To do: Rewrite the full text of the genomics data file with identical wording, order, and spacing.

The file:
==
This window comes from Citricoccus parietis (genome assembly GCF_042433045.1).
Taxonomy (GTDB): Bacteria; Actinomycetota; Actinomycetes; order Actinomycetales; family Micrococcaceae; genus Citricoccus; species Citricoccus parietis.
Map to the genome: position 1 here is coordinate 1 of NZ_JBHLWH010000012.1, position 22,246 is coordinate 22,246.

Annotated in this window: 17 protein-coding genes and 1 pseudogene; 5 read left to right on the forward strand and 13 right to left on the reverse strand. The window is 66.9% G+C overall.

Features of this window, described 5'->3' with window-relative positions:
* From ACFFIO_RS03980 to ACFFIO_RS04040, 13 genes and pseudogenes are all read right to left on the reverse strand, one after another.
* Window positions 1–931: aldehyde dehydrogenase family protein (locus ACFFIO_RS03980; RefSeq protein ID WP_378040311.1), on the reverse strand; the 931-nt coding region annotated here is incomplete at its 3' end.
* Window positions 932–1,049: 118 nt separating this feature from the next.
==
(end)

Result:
This window comes from Citricoccus parietis (genome assembly GCF_042433045.1).
Taxonomy (GTDB): Bacteria; Actinomycetota; Actinomycetes; order Actinomycetales; family Micrococcaceae; genus Citricoccus; species Citricoccus parietis.
Map to the genome: position 1 here is coordinate 1 of NZ_JBHLWH010000012.1, position 22,246 is coordinate 22,246.

Annotated in this window: 17 protein-coding genes and 1 pseudogene; 5 read left to right on the forward strand and 13 right to left on the reverse strand. The window is 66.9% G+C overall.

Features of this window, described 5'->3' with window-relative positions:
* From ACFFIO_RS03980 to ACFFIO_RS04040, 13 genes and pseudogenes are all read right to left on the reverse strand, one after another.
* Window positions 1–931: aldehyde dehydrogenase family protein (locus ACFFIO_RS03980; RefSeq protein ID WP_378040311.1), on the reverse strand; the 931-nt coding region annotated here is incomplete at its 3' end.
* Window positions 932–1,049: 118 nt separating this feature from the next.